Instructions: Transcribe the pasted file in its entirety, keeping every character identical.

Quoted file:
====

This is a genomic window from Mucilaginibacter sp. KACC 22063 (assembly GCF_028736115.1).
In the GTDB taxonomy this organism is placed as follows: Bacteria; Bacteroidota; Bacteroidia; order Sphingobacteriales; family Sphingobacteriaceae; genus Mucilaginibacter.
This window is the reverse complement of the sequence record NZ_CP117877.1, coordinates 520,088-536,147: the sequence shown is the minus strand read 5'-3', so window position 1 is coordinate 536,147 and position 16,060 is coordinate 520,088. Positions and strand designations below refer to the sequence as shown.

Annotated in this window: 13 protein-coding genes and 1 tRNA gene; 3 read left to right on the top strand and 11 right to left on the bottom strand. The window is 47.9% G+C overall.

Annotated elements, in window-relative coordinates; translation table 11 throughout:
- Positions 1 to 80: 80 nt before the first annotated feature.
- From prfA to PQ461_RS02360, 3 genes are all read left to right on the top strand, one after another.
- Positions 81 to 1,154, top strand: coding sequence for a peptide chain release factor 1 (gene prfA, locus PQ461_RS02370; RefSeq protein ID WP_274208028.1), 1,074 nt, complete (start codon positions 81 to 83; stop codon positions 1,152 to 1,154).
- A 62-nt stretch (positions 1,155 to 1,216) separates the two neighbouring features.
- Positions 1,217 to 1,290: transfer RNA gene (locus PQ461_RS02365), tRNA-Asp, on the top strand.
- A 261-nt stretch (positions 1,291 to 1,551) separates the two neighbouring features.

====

This is a genomic window from Mucilaginibacter sp. KACC 22063 (assembly GCF_028736115.1).
In the GTDB taxonomy this organism is placed as follows: Bacteria; Bacteroidota; Bacteroidia; order Sphingobacteriales; family Sphingobacteriaceae; genus Mucilaginibacter.
This window is the reverse complement of the sequence record NZ_CP117877.1, coordinates 520,088-536,147: the sequence shown is the minus strand read 5'-3', so window position 1 is coordinate 536,147 and position 16,060 is coordinate 520,088. Positions and strand designations below refer to the sequence as shown.

Annotated in this window: 13 protein-coding genes and 1 tRNA gene; 3 read left to right on the top strand and 11 right to left on the bottom strand. The window is 47.9% G+C overall.

Annotated elements, in window-relative coordinates; translation table 11 throughout:
- Positions 1 to 80: 80 nt before the first annotated feature.
- From prfA to PQ461_RS02360, 3 genes are all read left to right on the top strand, one after another.
- Positions 81 to 1,154, top strand: coding sequence for a peptide chain release factor 1 (gene prfA, locus PQ461_RS02370; RefSeq protein ID WP_274208028.1), 1,074 nt, complete (start codon positions 81 to 83; stop codon positions 1,152 to 1,154).
- A 62-nt stretch (positions 1,155 to 1,216) separates the two neighbouring features.
- Positions 1,217 to 1,290: transfer RNA gene (locus PQ461_RS02365), tRNA-Asp, on the top strand.
- A 261-nt stretch (positions 1,291 to 1,551) separates the two neighbouring features.